FIXED FOR A YEAR
A CMS award will only be altered if there is a significant change of circumstance or a 25% change in income.
Liability will continue until a child is 20 years old provided they remain eligible for child benefit
Either parent with child maintenance provision in a court order may opt out of the court order and apply to the CMS after 12 months from the date of the court order, by giving one month’s notice to the other parent.
USING MEDIATION TO REACH YOUR OWN PRIVATE CHILD MAINTENANCE AGREEMENTS
Parents who use the CMS to calculate and collect child maintenance will now pay a hefty price!;
- If a parent uses the new CMS they will pay a 20% admin charge. So, for every £100 of child maintenance the paying parent will have to pay £120 to the CMS AND
- The receiving parent will receive £96, because the CMS will take a £24 admin charge from the £120 paid by the paying parent.
To avoid these charges parents must make their own private agreements known as ‘Family based arrangements’
The Government’s vision is for most parents to reach their own financial agreements, following the end of their relationship, without using Child Maintenance Service or Family Courts.
To encourage parents to do so, the Government is, among other things;
- imposing financial charges on separated parents for using the CMS (see child maintenance guide above)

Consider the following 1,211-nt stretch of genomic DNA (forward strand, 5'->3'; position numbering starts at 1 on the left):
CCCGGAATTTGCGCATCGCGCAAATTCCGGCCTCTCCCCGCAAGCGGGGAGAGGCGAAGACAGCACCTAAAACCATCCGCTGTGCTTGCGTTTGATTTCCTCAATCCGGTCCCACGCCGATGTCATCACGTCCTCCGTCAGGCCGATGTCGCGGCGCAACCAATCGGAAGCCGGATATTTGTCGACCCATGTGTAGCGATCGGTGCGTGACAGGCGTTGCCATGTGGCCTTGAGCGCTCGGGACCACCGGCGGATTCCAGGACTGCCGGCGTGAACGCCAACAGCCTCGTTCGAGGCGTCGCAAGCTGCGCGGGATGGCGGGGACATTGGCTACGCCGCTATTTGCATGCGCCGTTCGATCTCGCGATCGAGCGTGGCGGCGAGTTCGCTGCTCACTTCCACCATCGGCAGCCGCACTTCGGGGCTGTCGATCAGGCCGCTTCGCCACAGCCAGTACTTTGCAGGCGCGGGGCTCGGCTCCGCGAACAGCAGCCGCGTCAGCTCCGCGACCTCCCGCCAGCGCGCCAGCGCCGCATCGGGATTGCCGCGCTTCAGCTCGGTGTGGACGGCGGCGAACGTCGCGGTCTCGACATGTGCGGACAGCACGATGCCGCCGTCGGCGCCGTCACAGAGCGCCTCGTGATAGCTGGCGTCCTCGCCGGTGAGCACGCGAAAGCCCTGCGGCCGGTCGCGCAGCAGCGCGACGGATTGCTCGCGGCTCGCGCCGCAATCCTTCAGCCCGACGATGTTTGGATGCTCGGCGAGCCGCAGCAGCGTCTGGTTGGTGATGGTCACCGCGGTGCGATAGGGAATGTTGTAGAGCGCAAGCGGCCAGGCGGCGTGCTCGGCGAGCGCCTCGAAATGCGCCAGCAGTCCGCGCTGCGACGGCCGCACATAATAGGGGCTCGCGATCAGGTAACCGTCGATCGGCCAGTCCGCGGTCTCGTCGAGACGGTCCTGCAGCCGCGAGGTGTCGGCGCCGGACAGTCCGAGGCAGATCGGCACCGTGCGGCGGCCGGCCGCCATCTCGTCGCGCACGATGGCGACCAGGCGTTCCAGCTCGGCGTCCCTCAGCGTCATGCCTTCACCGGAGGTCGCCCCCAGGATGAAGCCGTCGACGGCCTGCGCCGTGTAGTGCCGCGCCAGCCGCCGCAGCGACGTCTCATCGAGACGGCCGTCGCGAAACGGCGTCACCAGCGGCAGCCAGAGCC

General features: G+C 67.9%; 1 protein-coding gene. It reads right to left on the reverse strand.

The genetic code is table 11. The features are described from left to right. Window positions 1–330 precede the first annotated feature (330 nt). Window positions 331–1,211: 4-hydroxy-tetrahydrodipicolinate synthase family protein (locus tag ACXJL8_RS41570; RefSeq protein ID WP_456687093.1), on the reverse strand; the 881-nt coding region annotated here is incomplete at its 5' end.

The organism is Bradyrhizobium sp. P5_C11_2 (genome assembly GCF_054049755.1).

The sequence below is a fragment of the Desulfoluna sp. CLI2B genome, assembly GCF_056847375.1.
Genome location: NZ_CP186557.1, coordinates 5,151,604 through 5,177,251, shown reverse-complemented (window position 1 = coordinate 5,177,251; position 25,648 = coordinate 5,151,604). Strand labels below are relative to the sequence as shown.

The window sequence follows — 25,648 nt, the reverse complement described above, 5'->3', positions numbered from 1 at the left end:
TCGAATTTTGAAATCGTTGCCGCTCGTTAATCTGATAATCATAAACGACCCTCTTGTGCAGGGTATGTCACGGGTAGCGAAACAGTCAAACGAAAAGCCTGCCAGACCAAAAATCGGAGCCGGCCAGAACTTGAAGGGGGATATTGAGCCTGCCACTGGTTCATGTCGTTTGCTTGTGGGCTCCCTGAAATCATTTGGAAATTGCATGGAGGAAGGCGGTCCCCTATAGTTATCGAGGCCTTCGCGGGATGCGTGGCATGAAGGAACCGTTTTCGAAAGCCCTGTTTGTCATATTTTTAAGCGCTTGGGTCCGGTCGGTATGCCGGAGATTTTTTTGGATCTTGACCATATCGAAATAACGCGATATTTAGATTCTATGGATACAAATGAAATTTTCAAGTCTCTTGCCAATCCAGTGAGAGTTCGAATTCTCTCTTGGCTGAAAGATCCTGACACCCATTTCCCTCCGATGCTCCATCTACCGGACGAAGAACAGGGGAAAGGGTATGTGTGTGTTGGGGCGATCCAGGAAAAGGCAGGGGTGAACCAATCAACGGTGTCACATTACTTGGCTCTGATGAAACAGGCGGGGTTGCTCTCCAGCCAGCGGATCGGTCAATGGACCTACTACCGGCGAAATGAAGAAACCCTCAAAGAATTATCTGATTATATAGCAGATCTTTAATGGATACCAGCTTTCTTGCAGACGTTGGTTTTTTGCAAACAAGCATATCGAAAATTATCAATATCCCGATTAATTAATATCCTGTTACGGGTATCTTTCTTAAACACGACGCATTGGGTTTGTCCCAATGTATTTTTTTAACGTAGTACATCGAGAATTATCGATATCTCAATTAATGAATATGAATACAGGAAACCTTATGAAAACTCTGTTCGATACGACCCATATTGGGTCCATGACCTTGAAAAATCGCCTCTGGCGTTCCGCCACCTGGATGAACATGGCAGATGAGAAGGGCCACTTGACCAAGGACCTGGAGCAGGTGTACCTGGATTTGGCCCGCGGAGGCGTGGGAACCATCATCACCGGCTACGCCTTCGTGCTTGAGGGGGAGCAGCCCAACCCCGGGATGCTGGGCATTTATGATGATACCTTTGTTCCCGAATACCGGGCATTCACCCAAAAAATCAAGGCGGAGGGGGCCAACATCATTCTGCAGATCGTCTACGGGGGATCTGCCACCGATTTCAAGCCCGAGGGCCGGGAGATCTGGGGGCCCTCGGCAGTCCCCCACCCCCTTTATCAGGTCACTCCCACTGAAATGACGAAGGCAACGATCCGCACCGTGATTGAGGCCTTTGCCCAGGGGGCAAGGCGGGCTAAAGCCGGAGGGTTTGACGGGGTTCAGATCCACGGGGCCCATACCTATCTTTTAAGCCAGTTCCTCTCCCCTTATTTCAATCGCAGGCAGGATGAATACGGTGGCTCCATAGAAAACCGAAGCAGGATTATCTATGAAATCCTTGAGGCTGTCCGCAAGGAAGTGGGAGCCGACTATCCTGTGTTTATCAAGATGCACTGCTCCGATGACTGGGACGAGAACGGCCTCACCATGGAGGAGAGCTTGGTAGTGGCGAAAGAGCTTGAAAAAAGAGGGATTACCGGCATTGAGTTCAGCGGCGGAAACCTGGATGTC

- offering legal aid to separated parents who choose mediation to help them reach their own agreements (see our legal aid guide and online calculator)
- making it compulsory for separated parents to attend a MIAM (a mediation information and assessment meeting ) to find out about mediation, before making applications to court.
- removing legal aid from family lawyers
Even if one or both of the separated parents do not qualify for legal aid for mediation the Government still believes that mediation is the answer for most situations because
- Mediation enables and supports separated parents to reach their own agreements
- Mediation shifts the emphasis from a win/lose (polarising) approach to a ‘how can we both achieve what we want/need in the most effective way’ approach.
- Mediation offers a structured, safe, confidential and solution focused environment.
- Mediation provides a neutral problem solving approach where the problem of reaching a private child maintenance agreement becomes the focus (rather than the relationship between the parents).
Contact us and we will do our best to bring both parents together in mediation to reach your own agreement.
Using the combination of a mediator to assist with communication and the CMS formula to make the calculation, we are able to help most parents quickly reach their own child maintenance agreements.
Where there are other issues such as time with the children to sort out, the mediator can help here to.
This is only designed to be a guide and not relied on. If you require specific advice you are recommended to seek independent legal advice